Vesper Hymn (Bortniansky, Dmytro)

Authorship Note
There is little evidence that this composition is by Bortniansky: it appears to be a pastiche by John Stevenson. See Comments below.

Sheet Music


PDF scanned by D-Mbs
Fynnjamin (2016/12/6)

Arranger John Stevenson (1761-1833)
Editor First edition
Publisher. Info. London: J. Power, 1818. Plate 356.
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Arrangements and Transcriptions

For Tenor and Male Chorus (Dana)

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Feduol (2023/10/16)

Arranger Arthur Dana (fl. 1896-1925)
Publisher. Info. Choruses for Men's Voices Based on Folk-Songs, Classical Melodies Etc., No.491
Boston: Arthur P. Schmidt, 1925. Plate A.P.S. 13561-1.
Misc. Notes This file is part of the Indianapolis Maennerchor Archive.
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For Mixed Chorus (Dumas)

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Fynnjamin (2016/12/9)

Arranger Edmund Dumas (1810-1882)
Publisher. Info. Original Sacred Harp
Atlanta: J.S. James, 1911 (1921 reprint).
Misc. Notes First published in 3-part harmony; the alto line here is by Seaborn McDaniel Denson.
Title: The Weeping Saviour. Text by Isaac Watts, "Alas and did my saviour bleed".
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For Mixed Chorus (Swan)

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Fynnjamin (2016/12/17)

Arranger William H. Swan (1798-1859)
Editor Marcus Lafayette Swan (1827-1869)
Publisher. Info. The New Harp of Columbia
Knoxville: the authors, 1867.
Misc. Notes 3-part harmony: Treble, Tenor (melody), Bass.
Title: Bequest; Text also by Thomas Moore, "When in death I shall calm recline".
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For Harp (Aptommas)

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Jiloxiga (2013/12/11)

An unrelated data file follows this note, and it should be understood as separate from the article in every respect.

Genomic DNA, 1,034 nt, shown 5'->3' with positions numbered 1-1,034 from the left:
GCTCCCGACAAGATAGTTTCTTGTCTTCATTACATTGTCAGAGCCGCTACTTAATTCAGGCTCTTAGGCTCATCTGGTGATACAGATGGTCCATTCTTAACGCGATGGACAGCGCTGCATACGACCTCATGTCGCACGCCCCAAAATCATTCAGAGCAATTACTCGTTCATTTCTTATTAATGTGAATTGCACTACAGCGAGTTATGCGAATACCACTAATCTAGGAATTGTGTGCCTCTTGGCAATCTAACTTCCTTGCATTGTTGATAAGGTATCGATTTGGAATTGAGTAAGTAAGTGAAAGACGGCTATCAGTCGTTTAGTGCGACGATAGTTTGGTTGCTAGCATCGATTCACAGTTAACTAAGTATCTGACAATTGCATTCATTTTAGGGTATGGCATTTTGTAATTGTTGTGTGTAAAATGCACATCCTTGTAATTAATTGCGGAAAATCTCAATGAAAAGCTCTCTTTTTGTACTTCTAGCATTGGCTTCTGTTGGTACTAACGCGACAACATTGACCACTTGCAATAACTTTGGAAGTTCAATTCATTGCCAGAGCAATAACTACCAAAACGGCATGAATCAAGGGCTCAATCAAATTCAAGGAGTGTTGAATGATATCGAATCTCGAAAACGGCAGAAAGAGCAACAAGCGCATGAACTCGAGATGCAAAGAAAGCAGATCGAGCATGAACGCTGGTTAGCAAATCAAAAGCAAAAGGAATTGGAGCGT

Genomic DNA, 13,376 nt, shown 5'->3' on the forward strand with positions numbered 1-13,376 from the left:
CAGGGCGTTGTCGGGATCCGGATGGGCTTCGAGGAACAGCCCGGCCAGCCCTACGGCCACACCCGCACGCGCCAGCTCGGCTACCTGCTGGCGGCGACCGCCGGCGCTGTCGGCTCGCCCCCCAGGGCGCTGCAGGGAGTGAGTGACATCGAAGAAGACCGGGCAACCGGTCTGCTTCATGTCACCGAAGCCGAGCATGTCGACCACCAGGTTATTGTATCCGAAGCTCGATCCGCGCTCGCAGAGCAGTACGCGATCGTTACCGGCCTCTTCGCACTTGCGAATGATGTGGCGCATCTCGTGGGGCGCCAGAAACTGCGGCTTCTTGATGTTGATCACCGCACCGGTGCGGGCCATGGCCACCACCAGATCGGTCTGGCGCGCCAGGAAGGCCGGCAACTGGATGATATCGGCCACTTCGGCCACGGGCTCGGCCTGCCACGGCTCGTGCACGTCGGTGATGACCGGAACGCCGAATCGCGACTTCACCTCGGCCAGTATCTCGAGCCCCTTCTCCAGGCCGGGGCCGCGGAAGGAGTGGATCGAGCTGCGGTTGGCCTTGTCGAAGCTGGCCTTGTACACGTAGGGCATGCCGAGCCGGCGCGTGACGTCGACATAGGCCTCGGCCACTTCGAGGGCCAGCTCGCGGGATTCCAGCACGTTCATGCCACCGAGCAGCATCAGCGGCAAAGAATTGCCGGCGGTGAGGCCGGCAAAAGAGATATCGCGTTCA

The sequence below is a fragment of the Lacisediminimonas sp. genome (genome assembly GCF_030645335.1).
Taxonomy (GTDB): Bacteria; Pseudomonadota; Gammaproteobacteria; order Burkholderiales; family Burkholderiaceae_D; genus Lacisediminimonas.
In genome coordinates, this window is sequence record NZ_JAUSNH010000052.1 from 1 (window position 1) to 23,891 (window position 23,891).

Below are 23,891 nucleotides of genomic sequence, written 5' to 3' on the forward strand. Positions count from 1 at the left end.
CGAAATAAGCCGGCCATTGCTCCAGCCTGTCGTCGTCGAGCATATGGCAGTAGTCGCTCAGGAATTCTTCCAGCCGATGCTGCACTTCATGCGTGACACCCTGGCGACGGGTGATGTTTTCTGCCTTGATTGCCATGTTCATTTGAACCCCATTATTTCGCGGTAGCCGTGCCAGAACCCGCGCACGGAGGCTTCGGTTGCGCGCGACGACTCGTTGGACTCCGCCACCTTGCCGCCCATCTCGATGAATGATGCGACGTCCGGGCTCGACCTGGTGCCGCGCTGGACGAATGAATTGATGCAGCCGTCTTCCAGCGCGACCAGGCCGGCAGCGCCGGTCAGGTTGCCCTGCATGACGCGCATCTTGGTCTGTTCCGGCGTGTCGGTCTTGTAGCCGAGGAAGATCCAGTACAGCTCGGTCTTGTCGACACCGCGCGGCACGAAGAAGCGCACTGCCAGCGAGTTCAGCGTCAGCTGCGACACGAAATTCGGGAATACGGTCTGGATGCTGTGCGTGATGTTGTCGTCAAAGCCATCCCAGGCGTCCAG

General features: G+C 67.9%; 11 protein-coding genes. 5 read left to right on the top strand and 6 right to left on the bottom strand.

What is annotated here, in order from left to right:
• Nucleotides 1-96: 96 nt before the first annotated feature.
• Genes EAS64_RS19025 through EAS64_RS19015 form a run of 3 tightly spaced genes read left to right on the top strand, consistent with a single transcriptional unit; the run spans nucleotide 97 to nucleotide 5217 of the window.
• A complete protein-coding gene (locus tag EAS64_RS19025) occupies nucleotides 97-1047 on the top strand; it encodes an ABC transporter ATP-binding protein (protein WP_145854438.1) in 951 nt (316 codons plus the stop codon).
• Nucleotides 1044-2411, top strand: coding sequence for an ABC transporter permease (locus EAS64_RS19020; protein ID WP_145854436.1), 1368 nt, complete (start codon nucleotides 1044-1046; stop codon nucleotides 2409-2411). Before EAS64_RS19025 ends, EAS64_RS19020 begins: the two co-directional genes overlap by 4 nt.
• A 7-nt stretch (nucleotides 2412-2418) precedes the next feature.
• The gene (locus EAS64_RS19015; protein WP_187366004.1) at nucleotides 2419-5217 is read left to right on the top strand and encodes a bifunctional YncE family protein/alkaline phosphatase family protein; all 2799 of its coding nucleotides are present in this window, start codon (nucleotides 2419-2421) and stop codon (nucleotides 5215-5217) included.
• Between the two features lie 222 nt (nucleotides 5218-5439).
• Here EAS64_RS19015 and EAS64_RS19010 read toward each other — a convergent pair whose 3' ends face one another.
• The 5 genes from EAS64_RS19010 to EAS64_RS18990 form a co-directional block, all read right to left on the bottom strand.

Arranger Thomas Aptommas (1829-1913)
Publisher. Info. New York: J. F. Browne, 1854.
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General Information

Work Title Vesper Hymn
Alternative. Title Jubilate
Composer Bortniansky, Dmytro
I-Catalogue NumberI-Cat. No. IDB 13
Text Incipit Hark! the vesper hymn is stealing
First Publication. 1818
Librettist English text by Thomas Moore
Language (English - see below)
Composer Time PeriodComp. Period Classical
Piece Style Classical
Instrumentation mixed chorus (SATB), piano
Related Works Variations etc.:

Possible model:

External Links Article

Navigation etc.

  • A hymn tune, commonly attributed to Bortniansky, but not clearly identified as part of Bortniansky's published works:
  • Grove Music does not list this hymn in Bortniansky's work list; according to, "no tune resembling this one has been found in that Russian composer's published works.
Stevenson is generally recognized as being the arranger if not also the composer".
A footnote states that the final 8 bars of the melody are "added to the original Air by Sir John Stevenson."
  • Stevenson never attributed it to Bortniansky, but "claimed that the Duchesse de Broglie, the daughter of the legendary Madame de Staël, had brought this tune to his attention: "It was she who danced to it five or six years ago, and called it a Cossack Dance [...] it was in a private society I saw her dance that tune about seven or eight years ago [...]...she had heard it in France as a Cossack Air, and always considered it as such". [see article linked above]
  • Since the first known version of this work is Stevenson's, and that work was in English, it has been tagged for English.
  • Some mid-19th century German versions exist, called Russischer Vespergesang or Russische Abendhymne, with text beginning "Horch die Wellen tragen bebend sanft und rein den Vesperchor" or "Horch des Abendliedes Hallen" or "Horch die Abendhymne schallet" or "Süßer Heiland dir gehöret aller Menschen Dank und Ruhm".
  • Further English texts set to the melody include: "Now, on sea and land descending" by Samuel Longfellow; "Tarry with me, O my Father" by Caroline S. Smith; "Saviour! breathe an evening blessing" by James Edmeston.